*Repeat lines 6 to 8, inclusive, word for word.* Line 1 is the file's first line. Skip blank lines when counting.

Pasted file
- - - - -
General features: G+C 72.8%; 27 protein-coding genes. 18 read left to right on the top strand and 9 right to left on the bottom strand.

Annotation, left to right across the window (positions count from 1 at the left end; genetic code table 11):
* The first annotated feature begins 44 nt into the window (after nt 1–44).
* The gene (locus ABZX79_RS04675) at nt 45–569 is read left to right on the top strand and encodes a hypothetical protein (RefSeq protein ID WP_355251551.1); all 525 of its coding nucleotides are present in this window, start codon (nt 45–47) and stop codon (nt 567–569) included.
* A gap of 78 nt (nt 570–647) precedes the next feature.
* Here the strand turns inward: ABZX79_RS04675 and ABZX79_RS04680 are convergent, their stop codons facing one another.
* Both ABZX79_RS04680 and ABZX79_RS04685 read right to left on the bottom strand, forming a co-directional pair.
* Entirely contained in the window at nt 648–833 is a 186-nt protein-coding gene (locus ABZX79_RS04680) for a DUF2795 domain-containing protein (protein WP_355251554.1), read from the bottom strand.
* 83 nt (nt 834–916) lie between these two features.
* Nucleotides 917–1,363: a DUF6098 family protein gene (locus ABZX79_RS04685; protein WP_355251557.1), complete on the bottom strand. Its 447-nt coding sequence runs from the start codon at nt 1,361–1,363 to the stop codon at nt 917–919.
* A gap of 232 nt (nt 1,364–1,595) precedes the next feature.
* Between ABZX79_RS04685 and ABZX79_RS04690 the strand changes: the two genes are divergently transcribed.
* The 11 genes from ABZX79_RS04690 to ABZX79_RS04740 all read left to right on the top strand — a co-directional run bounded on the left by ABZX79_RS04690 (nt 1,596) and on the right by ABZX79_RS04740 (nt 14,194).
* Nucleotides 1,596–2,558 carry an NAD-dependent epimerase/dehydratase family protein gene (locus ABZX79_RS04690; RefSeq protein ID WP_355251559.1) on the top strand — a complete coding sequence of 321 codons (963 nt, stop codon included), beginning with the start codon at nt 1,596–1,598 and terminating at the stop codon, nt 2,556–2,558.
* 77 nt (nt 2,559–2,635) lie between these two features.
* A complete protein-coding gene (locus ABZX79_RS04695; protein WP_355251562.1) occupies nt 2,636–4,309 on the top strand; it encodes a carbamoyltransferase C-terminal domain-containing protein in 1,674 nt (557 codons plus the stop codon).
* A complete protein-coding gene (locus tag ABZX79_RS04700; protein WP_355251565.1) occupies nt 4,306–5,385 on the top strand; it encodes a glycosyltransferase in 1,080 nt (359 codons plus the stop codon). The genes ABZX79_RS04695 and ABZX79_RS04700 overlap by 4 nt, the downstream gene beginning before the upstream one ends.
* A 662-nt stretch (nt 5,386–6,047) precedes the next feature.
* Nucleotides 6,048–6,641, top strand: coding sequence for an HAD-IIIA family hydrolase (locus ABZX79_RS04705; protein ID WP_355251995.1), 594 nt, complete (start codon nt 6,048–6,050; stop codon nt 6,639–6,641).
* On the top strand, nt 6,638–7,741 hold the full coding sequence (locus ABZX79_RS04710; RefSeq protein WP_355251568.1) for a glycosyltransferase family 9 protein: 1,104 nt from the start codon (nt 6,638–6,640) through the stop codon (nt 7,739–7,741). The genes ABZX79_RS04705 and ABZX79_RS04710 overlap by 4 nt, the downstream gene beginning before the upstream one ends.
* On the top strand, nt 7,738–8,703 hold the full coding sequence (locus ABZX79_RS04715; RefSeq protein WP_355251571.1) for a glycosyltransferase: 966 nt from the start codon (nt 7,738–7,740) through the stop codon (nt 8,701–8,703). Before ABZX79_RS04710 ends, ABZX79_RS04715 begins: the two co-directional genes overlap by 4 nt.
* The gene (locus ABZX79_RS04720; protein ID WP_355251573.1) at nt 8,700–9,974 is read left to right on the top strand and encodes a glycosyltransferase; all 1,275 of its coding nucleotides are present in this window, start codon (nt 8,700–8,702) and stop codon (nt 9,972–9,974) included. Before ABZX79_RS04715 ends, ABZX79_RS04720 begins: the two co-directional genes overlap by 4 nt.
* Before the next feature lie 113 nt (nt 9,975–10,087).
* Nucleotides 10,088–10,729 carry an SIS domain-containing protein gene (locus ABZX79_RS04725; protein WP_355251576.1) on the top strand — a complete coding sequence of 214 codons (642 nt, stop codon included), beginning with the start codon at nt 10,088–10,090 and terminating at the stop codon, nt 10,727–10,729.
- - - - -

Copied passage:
* Here the strand turns inward: ABZX79_RS04675 and ABZX79_RS04680 are convergent, their stop codons facing one another.
* Both ABZX79_RS04680 and ABZX79_RS04685 read right to left on the bottom strand, forming a co-directional pair.
* Entirely contained in the window at nt 648–833 is a 186-nt protein-coding gene (locus ABZX79_RS04680) for a DUF2795 domain-containing protein (protein WP_355251554.1), read from the bottom strand.